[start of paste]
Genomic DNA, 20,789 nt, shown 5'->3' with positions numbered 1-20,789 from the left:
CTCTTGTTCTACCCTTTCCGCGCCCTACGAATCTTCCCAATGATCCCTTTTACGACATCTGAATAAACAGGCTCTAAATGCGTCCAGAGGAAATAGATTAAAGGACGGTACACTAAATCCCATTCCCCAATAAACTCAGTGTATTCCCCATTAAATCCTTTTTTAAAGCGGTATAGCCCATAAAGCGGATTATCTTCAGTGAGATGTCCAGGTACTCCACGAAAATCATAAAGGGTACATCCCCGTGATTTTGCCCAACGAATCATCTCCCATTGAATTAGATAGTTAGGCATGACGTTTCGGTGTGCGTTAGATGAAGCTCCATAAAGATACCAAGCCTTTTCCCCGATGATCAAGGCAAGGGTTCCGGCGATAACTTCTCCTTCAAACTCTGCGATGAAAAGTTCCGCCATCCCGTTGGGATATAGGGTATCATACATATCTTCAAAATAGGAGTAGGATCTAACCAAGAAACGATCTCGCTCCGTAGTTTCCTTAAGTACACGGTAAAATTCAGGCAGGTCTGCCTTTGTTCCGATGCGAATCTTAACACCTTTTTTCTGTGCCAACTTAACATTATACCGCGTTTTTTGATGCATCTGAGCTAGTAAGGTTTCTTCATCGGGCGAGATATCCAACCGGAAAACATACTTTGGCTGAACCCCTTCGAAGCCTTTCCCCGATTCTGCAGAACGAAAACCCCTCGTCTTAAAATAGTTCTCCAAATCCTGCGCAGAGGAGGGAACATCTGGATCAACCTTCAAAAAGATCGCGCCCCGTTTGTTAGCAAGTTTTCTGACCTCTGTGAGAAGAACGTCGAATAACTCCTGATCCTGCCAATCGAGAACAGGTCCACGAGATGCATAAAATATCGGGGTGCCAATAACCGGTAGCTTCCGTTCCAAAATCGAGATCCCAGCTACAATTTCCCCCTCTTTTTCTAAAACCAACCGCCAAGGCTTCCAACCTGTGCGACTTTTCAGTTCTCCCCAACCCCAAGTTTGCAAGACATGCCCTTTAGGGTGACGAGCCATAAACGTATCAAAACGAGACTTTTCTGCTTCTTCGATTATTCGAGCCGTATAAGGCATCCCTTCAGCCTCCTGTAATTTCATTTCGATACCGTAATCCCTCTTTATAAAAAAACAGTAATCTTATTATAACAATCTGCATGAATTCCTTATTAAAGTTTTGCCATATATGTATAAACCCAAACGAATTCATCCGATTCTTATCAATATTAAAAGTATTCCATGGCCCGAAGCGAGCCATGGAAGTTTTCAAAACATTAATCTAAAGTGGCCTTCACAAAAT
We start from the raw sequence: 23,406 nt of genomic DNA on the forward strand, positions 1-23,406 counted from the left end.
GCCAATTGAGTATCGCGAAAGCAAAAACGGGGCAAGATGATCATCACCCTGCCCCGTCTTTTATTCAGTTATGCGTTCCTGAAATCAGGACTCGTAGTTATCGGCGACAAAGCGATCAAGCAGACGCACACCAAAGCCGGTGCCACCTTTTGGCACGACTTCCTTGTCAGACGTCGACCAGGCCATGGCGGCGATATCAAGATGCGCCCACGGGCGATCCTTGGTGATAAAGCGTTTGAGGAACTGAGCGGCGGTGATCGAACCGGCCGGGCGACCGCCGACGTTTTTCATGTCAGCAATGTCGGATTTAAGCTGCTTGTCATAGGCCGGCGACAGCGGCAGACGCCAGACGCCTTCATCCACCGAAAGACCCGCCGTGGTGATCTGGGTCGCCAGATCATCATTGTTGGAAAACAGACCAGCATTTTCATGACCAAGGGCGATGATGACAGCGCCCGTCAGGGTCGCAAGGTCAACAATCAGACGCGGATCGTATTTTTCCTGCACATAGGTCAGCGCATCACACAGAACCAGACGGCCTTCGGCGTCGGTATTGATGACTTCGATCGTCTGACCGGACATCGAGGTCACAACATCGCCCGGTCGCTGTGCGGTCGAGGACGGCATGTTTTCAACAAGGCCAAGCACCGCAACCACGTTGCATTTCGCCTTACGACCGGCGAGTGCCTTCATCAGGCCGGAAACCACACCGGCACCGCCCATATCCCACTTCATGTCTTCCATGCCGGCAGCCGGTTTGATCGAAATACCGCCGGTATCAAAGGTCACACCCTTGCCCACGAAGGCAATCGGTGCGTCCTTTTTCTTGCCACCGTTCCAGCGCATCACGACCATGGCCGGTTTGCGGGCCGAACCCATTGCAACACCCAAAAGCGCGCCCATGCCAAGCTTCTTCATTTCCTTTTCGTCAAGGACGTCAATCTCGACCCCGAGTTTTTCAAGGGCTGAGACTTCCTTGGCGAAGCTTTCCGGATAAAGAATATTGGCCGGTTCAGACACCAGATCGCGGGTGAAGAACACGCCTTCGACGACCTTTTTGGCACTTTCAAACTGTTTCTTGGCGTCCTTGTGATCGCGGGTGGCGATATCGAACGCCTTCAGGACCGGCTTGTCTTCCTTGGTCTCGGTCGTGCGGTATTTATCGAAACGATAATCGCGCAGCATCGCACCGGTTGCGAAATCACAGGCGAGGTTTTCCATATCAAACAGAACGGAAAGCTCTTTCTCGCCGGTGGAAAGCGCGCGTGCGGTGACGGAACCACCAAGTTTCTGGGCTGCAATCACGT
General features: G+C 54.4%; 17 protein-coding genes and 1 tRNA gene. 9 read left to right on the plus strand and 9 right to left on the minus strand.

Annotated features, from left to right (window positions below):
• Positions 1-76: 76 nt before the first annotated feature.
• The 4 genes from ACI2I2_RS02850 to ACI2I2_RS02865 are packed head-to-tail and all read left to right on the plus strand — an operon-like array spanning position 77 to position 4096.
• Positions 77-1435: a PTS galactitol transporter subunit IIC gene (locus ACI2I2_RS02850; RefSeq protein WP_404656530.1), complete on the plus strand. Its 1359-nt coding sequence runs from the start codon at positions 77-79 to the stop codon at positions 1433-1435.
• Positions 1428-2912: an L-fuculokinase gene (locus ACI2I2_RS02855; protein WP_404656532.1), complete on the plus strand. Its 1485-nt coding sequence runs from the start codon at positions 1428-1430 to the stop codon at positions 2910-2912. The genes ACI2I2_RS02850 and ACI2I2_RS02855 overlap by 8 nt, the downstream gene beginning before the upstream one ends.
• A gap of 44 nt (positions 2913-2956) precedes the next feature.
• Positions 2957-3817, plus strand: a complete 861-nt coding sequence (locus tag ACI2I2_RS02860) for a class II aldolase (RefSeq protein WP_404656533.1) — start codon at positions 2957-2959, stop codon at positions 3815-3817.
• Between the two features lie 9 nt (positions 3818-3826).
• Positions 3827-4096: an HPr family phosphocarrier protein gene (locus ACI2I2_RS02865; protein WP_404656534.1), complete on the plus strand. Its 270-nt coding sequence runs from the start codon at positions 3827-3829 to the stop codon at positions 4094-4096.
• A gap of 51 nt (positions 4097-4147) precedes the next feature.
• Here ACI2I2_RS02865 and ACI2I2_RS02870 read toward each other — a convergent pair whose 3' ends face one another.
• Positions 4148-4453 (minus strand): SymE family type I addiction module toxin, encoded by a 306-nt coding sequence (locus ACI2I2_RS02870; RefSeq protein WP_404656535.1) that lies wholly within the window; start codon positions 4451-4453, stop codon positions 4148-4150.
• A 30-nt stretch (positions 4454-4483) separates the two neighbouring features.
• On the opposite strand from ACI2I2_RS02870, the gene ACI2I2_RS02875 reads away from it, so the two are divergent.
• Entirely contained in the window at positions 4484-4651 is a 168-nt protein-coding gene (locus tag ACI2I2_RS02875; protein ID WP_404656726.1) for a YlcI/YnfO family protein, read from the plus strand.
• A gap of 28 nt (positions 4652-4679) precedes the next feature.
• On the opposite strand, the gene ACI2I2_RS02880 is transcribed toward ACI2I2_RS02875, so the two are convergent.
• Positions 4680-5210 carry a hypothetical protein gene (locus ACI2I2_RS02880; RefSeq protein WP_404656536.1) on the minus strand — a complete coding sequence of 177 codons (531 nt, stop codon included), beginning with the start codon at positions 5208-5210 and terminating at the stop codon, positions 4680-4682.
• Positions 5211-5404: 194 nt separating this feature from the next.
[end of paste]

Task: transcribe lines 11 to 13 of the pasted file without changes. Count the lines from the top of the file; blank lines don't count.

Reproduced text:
• A gap of 44 nt (positions 2913-2956) precedes the next feature.
• Positions 2957-3817, plus strand: a complete 861-nt coding sequence (locus tag ACI2I2_RS02860) for a class II aldolase (RefSeq protein WP_404656533.1) — start codon at positions 2957-2959, stop codon at positions 3815-3817.
• Between the two features lie 9 nt (positions 3818-3826).